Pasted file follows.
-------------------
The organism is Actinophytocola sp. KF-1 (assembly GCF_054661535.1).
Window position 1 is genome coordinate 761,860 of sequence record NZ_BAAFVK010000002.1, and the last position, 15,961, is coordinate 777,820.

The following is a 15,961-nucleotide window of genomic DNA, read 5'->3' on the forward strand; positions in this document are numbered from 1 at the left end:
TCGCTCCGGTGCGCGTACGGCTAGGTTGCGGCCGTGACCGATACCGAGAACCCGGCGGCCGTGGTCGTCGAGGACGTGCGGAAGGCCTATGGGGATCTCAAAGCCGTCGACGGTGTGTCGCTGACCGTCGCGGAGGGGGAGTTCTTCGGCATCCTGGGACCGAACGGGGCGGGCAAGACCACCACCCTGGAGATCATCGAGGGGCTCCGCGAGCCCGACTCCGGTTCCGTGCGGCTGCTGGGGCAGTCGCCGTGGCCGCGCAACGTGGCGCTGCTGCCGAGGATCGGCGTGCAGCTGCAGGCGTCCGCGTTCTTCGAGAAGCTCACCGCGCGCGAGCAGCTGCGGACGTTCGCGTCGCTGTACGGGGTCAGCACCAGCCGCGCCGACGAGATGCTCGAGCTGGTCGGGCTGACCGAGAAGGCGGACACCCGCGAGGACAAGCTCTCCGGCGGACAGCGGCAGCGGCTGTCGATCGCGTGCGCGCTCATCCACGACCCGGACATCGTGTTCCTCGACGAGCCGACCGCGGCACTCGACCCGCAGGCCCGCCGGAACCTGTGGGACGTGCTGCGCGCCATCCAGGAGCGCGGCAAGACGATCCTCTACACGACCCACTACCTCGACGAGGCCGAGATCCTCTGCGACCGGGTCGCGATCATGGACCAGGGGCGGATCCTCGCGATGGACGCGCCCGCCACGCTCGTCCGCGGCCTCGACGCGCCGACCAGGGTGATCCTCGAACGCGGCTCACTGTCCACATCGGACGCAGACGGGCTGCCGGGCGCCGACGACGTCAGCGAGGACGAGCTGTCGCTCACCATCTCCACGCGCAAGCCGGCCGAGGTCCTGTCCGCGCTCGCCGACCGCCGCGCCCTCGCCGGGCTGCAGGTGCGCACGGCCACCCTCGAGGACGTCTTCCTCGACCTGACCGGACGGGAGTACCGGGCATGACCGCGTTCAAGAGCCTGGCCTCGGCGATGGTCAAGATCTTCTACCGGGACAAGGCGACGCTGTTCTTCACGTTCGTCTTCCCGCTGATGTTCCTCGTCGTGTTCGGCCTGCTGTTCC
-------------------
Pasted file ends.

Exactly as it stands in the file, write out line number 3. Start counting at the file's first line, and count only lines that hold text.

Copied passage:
The following is a 15,961-nucleotide window of genomic DNA, read 5'->3' on the forward strand; positions in this document are numbered from 1 at the left end: